Thus, Jim Crow by income is steadily replacing Jim Crow by race.
Logan’s data starts in 1970 and runs through 2014. The 1970 starting point corresponds to the very early years of the civil rights era; the Fair Housing Act had just passed in 1968, and overall levels of racial segregation in the US were near their peak.
A closer look at the 50 largest metro areas
David Rusk graciously shared his metro level tabulations with City Observatory, enabling us to look more closely at just the group of the 50 largest metro areas we follow here on a regular basis. What follows is a summary of the data for these large metropolitan areas, with detailed metro level figures on black and white economic polarization in 1970 and 2010-14.
Rusk’s economic polarization index shows that in 1970, in large metropolitan areas, black Americans were far less segregated by income than were white Americans. The median large metropolitan area in the US had a polarization index of .22 for blacks compared to a polarization index of .28 for whites.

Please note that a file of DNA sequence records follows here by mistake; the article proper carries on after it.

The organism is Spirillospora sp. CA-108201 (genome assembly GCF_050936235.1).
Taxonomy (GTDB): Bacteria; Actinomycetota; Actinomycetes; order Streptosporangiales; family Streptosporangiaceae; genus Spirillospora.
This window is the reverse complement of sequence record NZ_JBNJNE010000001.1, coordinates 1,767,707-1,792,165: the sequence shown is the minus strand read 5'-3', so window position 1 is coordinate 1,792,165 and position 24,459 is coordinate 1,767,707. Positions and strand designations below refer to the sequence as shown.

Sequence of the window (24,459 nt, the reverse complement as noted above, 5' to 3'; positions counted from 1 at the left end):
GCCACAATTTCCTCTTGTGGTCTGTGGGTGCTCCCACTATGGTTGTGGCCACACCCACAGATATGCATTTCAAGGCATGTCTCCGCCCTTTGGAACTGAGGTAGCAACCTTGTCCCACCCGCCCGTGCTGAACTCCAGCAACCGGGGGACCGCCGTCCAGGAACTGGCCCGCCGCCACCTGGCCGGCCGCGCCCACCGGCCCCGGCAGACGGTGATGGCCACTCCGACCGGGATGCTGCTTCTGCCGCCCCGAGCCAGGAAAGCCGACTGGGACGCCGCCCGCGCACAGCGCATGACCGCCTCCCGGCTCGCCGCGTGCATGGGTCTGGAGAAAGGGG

Since 1970, economic polarization has increased dramatically for Black Americans but has increased only slightly for whites. The economic polarization index for blacks more than doubled from 1970 to 2010-14, from .22 to .57. The economic polarization index for whites rose from .28 to .33. The increase for blacks was seven times greater than for whites: up .35 for blacks versus just .05 for whites. On average, high income black households live much more segregated from low income black households than high income white households live from low income white households.
Detail on the changes by metropolitan area show just how widespread and pervasive this pattern has become. In 1970, just six of 38 large metropolitan areas had higher economic polarization rates for whites than for blacks. By 2010-14 all large metropolitan areas had greater economic polarization among their black population than amount their white population.